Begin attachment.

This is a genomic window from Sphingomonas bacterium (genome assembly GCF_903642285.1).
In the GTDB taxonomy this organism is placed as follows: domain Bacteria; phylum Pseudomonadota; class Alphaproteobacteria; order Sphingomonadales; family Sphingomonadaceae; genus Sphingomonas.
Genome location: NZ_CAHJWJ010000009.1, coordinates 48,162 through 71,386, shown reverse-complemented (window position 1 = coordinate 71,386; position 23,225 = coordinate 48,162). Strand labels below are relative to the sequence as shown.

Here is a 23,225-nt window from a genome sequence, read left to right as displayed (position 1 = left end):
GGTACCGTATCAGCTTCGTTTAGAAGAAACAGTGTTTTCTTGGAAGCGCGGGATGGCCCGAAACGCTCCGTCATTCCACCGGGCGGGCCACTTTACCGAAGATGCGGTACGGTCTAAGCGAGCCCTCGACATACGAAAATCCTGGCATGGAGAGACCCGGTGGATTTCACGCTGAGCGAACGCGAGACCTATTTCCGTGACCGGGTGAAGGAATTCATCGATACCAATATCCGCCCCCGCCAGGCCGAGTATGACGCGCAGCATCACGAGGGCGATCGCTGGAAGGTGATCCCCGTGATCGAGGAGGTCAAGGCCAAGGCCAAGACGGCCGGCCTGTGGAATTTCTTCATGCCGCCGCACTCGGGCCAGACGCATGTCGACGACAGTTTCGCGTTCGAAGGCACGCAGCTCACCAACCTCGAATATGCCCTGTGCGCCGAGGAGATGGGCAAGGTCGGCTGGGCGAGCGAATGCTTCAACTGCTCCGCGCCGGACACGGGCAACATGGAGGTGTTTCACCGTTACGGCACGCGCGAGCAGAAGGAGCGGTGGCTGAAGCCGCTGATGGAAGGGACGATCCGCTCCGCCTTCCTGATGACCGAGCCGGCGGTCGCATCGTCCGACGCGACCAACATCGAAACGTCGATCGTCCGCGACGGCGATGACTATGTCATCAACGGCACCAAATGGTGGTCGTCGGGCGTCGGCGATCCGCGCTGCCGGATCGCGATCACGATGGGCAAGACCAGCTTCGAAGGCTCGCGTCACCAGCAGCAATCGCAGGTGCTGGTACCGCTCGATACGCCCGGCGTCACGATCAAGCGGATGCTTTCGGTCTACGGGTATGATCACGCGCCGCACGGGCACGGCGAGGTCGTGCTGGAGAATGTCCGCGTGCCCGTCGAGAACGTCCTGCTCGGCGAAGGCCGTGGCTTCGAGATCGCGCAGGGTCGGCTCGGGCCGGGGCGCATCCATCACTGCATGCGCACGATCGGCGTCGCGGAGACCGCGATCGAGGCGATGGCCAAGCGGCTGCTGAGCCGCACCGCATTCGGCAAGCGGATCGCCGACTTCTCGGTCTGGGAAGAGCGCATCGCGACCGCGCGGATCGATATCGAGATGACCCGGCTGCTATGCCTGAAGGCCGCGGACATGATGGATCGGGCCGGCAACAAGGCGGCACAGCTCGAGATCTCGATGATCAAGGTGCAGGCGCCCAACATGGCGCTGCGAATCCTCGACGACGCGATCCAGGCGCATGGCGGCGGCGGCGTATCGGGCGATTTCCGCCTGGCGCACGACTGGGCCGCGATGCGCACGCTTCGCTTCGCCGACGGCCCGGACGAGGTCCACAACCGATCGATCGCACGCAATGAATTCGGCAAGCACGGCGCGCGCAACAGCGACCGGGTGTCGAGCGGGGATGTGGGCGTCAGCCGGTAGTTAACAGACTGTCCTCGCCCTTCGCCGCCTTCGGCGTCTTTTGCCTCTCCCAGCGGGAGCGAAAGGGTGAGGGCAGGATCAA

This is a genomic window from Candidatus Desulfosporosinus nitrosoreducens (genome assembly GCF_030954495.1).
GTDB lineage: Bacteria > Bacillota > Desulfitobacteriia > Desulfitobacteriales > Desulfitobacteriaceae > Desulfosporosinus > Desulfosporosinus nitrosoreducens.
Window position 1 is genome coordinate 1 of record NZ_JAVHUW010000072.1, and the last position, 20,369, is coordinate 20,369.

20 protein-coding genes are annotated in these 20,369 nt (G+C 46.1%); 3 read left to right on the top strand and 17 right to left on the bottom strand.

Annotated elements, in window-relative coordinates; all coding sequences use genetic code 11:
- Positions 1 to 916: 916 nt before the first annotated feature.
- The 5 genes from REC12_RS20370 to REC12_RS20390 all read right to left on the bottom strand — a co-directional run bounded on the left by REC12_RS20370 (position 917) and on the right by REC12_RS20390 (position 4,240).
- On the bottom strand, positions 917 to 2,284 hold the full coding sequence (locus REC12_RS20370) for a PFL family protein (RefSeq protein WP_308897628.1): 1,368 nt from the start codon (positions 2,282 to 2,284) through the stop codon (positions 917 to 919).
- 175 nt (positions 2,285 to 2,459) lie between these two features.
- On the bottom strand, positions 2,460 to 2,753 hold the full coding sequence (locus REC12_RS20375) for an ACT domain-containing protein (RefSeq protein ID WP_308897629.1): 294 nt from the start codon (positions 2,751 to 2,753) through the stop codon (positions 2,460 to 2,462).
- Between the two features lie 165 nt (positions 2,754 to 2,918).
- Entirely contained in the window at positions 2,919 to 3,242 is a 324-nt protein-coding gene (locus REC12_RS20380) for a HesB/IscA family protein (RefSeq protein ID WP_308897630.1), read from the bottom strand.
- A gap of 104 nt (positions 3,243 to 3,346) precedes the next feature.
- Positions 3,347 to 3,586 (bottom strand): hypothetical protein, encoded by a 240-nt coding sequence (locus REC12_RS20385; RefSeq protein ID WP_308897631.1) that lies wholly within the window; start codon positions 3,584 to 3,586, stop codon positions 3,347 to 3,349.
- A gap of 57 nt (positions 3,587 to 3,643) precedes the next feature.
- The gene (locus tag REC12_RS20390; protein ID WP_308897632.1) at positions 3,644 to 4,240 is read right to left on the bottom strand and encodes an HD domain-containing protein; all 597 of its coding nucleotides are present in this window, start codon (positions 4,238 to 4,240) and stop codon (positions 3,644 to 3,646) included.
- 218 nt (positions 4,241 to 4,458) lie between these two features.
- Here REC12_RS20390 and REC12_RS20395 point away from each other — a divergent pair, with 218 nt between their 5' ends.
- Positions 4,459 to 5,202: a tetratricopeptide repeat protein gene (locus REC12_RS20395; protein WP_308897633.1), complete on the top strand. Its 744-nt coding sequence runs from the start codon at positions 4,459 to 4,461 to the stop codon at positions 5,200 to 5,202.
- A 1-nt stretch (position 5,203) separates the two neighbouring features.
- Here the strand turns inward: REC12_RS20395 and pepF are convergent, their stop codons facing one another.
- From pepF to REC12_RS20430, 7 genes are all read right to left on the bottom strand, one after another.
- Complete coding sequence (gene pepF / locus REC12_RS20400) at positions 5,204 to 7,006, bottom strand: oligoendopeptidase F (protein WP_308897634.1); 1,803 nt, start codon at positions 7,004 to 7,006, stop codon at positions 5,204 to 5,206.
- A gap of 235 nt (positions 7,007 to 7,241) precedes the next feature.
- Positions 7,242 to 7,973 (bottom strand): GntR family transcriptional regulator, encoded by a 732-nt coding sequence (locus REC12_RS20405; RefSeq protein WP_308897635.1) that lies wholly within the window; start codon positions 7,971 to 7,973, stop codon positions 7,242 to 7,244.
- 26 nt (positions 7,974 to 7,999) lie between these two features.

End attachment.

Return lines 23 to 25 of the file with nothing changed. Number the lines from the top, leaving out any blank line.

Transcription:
- Here REC12_RS20390 and REC12_RS20395 point away from each other — a divergent pair, with 218 nt between their 5' ends.
- Positions 4,459 to 5,202: a tetratricopeptide repeat protein gene (locus REC12_RS20395; protein WP_308897633.1), complete on the top strand. Its 744-nt coding sequence runs from the start codon at positions 4,459 to 4,461 to the stop codon at positions 5,200 to 5,202.
- A 1-nt stretch (position 5,203) separates the two neighbouring features.